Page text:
• In retrospect, Clarke didn't exactly shy away from sex, did he? I think it was in The Hammer of God that one of the (male) characters commented on the unfairness of what Zero-G did to women's breasts.

  14. Love the comic; creepy and excellent tribute to The Silence. One of my favorite movies has always been the original "The Day the Earth Stood Still" I love the subtleness of the story, how Klaatu comes to Earth to bring a warning, basically to say, "watch yourselves." He blends in and the paranoia of the world is so intense because the human race can't tell what an alien will look like. The scariest moment for me is when he is in the elevator with Patricia O'Neal and he reveals to her who he is and all electricity stops around the world for one hour. If he can manage this kind of power, imagine what else he could do? This imagined power is even more frightening than the great moments with his robot, Gort.

  15. Oh sure, given the vastness of the universe I'm certain there is life out there. But are they probing our anuses or shapeshifting into reptilians and getting elected into government? Not so much. I've been interested in all aspects of the paranormal since I was a wee one. My grandparents had a set of those Time Life books on ghosts, aliens, psychic powers, etc. and I spent many summers poring over those.

    I think a major moment for me on my skeptic/believer debate came when I started experiencing sleep paralysis episodes as a teen (it runs in the family, I later discovered). I realized on a visceral level why this was such a plausible explanation for a lot of demonic and alien encounters that people report. This is frightening and very real-feeling shit even if you know what sleep paralysis is. You have hallucinations with up to all five senses involved, and you would swear you are perfectly awake. Imagine how scary it is to someone who has no idea what is going on. That was a major debunking epiphany for me. These people who report things aren't necessarily crazy, they've experienced something that scared the shit out of them.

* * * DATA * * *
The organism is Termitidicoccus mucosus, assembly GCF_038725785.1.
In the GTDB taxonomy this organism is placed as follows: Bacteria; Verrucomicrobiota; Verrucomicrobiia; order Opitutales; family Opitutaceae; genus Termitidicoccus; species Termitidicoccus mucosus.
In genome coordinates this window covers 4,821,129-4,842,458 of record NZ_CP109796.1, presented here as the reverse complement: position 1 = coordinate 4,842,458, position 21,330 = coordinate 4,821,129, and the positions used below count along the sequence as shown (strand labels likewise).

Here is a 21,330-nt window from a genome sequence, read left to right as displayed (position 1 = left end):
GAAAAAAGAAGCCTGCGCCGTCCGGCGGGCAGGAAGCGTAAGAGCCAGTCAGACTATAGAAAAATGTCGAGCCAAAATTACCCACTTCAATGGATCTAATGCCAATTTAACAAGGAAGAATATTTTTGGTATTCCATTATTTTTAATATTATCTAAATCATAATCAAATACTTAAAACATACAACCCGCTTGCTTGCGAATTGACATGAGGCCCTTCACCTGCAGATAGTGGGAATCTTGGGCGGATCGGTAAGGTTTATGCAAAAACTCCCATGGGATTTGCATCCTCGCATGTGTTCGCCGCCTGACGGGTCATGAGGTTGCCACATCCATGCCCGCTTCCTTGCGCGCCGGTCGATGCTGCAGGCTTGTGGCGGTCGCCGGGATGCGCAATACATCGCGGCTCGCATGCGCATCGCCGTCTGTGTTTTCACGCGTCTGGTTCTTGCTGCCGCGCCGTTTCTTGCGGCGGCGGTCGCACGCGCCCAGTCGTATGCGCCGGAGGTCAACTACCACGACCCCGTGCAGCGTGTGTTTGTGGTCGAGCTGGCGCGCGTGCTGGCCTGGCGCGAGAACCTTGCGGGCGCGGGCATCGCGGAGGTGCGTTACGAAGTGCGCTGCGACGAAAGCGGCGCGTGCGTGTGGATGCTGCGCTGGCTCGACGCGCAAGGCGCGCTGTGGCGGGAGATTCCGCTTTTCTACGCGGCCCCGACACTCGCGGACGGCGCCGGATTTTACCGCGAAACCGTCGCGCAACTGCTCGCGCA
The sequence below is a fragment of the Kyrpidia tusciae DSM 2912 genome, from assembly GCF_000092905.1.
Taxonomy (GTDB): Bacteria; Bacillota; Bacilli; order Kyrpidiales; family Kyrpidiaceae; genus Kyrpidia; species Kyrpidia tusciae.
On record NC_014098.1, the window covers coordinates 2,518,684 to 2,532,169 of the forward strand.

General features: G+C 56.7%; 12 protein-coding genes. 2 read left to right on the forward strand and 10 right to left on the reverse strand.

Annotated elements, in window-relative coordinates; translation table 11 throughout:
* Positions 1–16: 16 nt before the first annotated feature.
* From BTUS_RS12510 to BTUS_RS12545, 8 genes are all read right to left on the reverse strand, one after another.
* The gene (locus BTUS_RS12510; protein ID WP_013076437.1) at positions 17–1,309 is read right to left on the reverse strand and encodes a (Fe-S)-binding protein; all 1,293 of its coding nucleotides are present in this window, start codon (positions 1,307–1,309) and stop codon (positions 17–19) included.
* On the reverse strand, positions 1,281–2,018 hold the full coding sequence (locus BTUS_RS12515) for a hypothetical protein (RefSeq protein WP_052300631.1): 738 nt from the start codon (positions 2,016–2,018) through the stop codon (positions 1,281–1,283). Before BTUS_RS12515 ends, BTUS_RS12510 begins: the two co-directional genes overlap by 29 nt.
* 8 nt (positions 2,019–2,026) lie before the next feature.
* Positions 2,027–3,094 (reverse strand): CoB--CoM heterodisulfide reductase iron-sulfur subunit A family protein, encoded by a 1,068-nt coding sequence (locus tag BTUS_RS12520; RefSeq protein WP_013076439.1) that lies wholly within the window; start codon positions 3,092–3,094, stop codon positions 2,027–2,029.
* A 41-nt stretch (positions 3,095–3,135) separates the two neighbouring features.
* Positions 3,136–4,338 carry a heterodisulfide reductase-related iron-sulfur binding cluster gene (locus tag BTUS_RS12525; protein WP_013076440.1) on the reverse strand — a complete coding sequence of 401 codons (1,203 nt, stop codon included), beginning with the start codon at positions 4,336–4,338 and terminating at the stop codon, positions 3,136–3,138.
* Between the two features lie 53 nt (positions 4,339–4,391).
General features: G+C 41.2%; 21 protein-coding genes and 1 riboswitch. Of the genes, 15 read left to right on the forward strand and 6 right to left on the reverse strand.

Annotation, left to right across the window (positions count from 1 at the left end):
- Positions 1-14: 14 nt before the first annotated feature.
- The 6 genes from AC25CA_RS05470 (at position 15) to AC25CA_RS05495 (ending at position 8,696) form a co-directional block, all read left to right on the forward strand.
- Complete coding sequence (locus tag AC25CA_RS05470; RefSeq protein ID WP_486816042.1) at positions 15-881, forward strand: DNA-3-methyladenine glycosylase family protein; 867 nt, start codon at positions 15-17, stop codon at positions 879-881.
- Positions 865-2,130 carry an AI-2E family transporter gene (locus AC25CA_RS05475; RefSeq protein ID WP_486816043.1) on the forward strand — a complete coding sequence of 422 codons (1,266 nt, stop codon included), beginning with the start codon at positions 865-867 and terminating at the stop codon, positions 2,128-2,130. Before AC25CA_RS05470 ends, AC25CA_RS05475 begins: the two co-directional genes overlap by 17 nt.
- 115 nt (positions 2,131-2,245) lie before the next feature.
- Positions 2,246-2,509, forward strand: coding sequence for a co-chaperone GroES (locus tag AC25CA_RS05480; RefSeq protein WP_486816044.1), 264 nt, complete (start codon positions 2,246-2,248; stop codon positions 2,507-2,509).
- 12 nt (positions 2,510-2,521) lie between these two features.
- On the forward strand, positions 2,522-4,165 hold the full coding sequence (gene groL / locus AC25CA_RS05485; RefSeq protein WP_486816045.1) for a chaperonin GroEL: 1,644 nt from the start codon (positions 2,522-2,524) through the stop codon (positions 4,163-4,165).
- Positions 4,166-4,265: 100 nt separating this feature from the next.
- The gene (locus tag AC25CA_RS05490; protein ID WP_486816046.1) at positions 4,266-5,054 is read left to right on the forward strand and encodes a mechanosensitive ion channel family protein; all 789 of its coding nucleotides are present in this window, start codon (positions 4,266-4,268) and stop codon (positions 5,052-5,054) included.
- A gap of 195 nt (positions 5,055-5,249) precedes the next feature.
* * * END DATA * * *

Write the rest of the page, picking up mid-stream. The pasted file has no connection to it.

16. Love the comic today, Joel! I sincerely believed when I was a child that I had seen a flying saucer once when I was a child. I was riding in the back seat of my mom's car, and we were on the way to my grandmother's house, when I saw it out the car window. I was all excited about it when we arrived, and gave my family detailed accounts about where I saw it, what it looked like, and drew sketches and everything. I believed I had seen a flying saucer hovering in the air with moving colored lights going around it. My family, knowing I was an imaginative child, indulged me and asked questions, but I'm sure they didn't really believe me, or thought I saw something normal like a water tower or something.

    I don't know if what I saw was really an alien spacecraft, or what it was, but I know I saw something, and "I want to believe" it was of alien origin, but of course I have to doubt that, since nothing has been proven. There have been a few accounts of UFO sighting by credible witnesses (professional pilots, etc.) that have not been able to be debunked. This leads me to the idea that some UFO sightings could be sightings of actual alien spacecraft. I firmly believe that any national government would cover up any evidence of extra-terrestrial visitation of Earth, due to fear of public panic, and there has certainly been stuff that didn't "add up."